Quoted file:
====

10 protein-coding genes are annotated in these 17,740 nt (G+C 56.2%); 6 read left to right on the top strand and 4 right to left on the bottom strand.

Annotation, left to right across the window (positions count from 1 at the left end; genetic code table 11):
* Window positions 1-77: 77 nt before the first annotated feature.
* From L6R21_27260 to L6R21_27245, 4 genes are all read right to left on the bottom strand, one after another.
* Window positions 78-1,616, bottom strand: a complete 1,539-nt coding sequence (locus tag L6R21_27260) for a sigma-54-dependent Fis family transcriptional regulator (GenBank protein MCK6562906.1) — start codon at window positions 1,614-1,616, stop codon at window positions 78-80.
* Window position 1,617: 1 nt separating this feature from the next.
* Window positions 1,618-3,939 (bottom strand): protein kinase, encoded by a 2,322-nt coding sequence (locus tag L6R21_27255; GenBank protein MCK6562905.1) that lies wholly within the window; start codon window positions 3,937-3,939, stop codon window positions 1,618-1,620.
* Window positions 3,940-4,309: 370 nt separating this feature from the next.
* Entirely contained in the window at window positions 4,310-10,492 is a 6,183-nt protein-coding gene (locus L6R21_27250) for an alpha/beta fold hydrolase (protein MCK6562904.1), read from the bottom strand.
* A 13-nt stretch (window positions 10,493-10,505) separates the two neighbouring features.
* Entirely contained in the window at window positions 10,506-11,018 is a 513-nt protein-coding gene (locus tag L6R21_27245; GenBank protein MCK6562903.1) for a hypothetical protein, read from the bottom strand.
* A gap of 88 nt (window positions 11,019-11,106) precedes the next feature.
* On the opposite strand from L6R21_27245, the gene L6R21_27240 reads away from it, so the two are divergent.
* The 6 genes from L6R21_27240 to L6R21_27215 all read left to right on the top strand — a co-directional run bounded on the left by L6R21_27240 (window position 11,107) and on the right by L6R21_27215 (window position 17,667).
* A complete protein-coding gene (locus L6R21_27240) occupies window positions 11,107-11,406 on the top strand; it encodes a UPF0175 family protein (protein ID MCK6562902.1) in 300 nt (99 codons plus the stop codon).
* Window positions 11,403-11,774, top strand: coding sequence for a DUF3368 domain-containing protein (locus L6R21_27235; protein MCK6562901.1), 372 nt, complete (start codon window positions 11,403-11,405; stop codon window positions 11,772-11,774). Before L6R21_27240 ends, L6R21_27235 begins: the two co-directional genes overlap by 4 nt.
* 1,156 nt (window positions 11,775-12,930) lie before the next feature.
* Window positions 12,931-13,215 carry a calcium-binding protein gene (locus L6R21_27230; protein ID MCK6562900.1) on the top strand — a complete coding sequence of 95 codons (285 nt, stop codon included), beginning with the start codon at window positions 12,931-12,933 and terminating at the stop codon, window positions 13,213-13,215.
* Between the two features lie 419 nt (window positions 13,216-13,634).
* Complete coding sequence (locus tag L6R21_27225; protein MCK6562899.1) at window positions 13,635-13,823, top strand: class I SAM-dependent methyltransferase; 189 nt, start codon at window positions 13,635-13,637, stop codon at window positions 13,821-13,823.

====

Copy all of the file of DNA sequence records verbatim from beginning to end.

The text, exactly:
10 protein-coding genes are annotated in these 17,740 nt (G+C 56.2%); 6 read left to right on the top strand and 4 right to left on the bottom strand.

Annotation, left to right across the window (positions count from 1 at the left end; genetic code table 11):
* Window positions 1-77: 77 nt before the first annotated feature.
* From L6R21_27260 to L6R21_27245, 4 genes are all read right to left on the bottom strand, one after another.
* Window positions 78-1,616, bottom strand: a complete 1,539-nt coding sequence (locus tag L6R21_27260) for a sigma-54-dependent Fis family transcriptional regulator (GenBank protein MCK6562906.1) — start codon at window positions 1,614-1,616, stop codon at window positions 78-80.
* Window position 1,617: 1 nt separating this feature from the next.
* Window positions 1,618-3,939 (bottom strand): protein kinase, encoded by a 2,322-nt coding sequence (locus tag L6R21_27255; GenBank protein MCK6562905.1) that lies wholly within the window; start codon window positions 3,937-3,939, stop codon window positions 1,618-1,620.
* Window positions 3,940-4,309: 370 nt separating this feature from the next.
* Entirely contained in the window at window positions 4,310-10,492 is a 6,183-nt protein-coding gene (locus L6R21_27250) for an alpha/beta fold hydrolase (protein MCK6562904.1), read from the bottom strand.
* A 13-nt stretch (window positions 10,493-10,505) separates the two neighbouring features.
* Entirely contained in the window at window positions 10,506-11,018 is a 513-nt protein-coding gene (locus tag L6R21_27245; GenBank protein MCK6562903.1) for a hypothetical protein, read from the bottom strand.
* A gap of 88 nt (window positions 11,019-11,106) precedes the next feature.
* On the opposite strand from L6R21_27245, the gene L6R21_27240 reads away from it, so the two are divergent.
* The 6 genes from L6R21_27240 to L6R21_27215 all read left to right on the top strand — a co-directional run bounded on the left by L6R21_27240 (window position 11,107) and on the right by L6R21_27215 (window position 17,667).
* A complete protein-coding gene (locus L6R21_27240) occupies window positions 11,107-11,406 on the top strand; it encodes a UPF0175 family protein (protein ID MCK6562902.1) in 300 nt (99 codons plus the stop codon).
* Window positions 11,403-11,774, top strand: coding sequence for a DUF3368 domain-containing protein (locus L6R21_27235; protein MCK6562901.1), 372 nt, complete (start codon window positions 11,403-11,405; stop codon window positions 11,772-11,774). Before L6R21_27240 ends, L6R21_27235 begins: the two co-directional genes overlap by 4 nt.
* 1,156 nt (window positions 11,775-12,930) lie before the next feature.
* Window positions 12,931-13,215 carry a calcium-binding protein gene (locus L6R21_27230; protein ID MCK6562900.1) on the top strand — a complete coding sequence of 95 codons (285 nt, stop codon included), beginning with the start codon at window positions 12,931-12,933 and terminating at the stop codon, window positions 13,213-13,215.
* Between the two features lie 419 nt (window positions 13,216-13,634).
* Complete coding sequence (locus tag L6R21_27225; protein MCK6562899.1) at window positions 13,635-13,823, top strand: class I SAM-dependent methyltransferase; 189 nt, start codon at window positions 13,635-13,637, stop codon at window positions 13,821-13,823.